Although this may be the most that Mark Drakeford has lost his temper during his time as First Minister, it would be a mistake not to think of him as never displaying anger.
Even though he mostly speaks in measured tones, he can be sharp and defensive in his responses and frequently raises his voice, even if not quite to the level he has today.
Only two weeks ago he was raising his voice in the chamber, again criticising the Welsh Conservatives for the chaotic handling of the UK economy by their fellow party members in Westminster.
Shouting above loud barracking, the First Minister jabbed his finger towards the Tory benches, saying “I look forward to hearing from the leader of the opposition when he has his chance to be on his feet rather than shouting from where he is sitting.”
Then last week he drew theatrical gasps from Plaid Cymru MSs when he dismissed Adam Price’s calls to put up the pay of public sector workers in Wales by saying to the Plaid leader, “If all he has to offer me are pious aspirations and accusations that somehow other people are not as holy as he is, then I'm afraid that debate is hardly likely to prosper.”
When he was standing for the leadership of Welsh Labour in 2018, I asked Mark Drakeford what most people got wrong about him.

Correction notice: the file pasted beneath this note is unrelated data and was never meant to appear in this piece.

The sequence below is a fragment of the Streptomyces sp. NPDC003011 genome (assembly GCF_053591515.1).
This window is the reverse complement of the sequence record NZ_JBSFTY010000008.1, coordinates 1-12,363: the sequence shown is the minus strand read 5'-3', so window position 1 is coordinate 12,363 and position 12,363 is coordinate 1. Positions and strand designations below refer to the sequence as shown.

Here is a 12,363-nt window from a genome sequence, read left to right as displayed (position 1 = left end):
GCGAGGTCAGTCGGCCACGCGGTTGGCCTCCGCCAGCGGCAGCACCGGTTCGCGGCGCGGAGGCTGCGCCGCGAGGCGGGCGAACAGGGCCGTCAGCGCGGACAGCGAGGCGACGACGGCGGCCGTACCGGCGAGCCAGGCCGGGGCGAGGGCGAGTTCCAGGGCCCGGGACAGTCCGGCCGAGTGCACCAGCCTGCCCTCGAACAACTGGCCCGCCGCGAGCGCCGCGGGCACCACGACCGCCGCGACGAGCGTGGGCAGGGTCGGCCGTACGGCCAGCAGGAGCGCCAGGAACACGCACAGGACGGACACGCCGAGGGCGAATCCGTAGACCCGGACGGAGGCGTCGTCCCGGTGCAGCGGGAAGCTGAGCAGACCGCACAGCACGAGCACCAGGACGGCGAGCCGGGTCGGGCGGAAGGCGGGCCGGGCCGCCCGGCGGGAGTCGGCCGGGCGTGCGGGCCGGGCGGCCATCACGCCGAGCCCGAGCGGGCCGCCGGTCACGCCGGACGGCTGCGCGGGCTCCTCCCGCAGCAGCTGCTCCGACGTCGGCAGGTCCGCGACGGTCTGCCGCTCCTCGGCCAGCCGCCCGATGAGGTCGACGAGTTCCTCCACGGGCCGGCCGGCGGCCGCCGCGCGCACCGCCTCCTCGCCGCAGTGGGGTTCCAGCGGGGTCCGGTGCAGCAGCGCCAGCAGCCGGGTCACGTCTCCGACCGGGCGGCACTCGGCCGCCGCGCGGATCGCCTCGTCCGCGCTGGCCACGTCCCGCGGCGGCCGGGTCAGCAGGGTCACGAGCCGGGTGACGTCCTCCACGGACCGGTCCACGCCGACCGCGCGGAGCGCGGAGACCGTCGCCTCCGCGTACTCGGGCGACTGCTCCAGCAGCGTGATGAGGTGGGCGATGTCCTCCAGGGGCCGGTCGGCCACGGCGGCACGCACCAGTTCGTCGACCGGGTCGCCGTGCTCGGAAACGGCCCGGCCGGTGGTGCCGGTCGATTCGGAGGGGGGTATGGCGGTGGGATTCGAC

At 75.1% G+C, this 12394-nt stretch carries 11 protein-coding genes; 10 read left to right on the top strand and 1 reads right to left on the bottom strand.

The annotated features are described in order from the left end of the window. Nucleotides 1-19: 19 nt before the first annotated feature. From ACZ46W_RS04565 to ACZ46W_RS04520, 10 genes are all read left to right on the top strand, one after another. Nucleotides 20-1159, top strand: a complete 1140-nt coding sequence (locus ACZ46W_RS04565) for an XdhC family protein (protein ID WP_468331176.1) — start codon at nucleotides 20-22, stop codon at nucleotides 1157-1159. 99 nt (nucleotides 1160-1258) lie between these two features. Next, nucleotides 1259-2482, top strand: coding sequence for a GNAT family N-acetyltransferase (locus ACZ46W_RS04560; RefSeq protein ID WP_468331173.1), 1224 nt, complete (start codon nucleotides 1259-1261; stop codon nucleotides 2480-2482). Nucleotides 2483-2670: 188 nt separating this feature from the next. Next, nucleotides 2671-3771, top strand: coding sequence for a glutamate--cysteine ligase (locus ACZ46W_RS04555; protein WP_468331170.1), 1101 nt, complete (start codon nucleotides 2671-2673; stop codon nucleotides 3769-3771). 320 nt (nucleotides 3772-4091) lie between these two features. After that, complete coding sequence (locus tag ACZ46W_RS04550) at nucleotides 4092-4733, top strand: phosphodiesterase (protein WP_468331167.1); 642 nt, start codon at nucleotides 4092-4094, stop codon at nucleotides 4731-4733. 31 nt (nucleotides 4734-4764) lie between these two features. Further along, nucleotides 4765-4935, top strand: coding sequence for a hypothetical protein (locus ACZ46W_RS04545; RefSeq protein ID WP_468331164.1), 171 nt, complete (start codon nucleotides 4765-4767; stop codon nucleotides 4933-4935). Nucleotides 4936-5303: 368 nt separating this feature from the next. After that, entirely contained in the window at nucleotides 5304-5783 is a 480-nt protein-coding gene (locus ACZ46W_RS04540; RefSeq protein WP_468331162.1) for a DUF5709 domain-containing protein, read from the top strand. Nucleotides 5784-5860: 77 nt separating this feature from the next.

He told me, “I think they thing they get wrong most is that because I genuinely like people, to be in people's company and enjoy being with people that they maybe don't realise you don't get to do these jobs, you don't get to do what I've done without a certain bit of steel within you."
At that time and since, close colleagues and friends of Mark Drakeford’s have used a similar term to me - “core of steel.”
He likes to work collegiately, they repeatedly told me, but when pushed opponents discover that core of steel.
It’s a sign of the heightened politics of our time which is focussed on Westminster is spilling over into Cardiff Bay and showing itself in such open displays of anger.
You can expect more of it too. Welsh Conservatives have long complained that Labour Welsh Ministers wriggle out of taking responsibility for things that are under their control.
But given both the serious trouble the Conservative Party now finds it in, you can expect Welsh Labour to focus its fire on the uncertainty - and reduced public spending - that, that trouble is unleashing.
Welsh Government sources say the spending squeeze warned about by the Chancellor Jeremy Hunt will be "worse than [George Osborne's] austerity."
In turn, the Welsh Conservatives have long seen Labour's handling of the health service in Wales as one of their strongest attack points.
So you can expect them to turn to it even more frequently because the damaged reputation of the party in Westminster has blunted many of their other regular criticisms.
The crisis engulfing the UK Government is fracturing politics at all levels and the splinters are making themselves felt in the Welsh Parliament as much as in the UK parliament.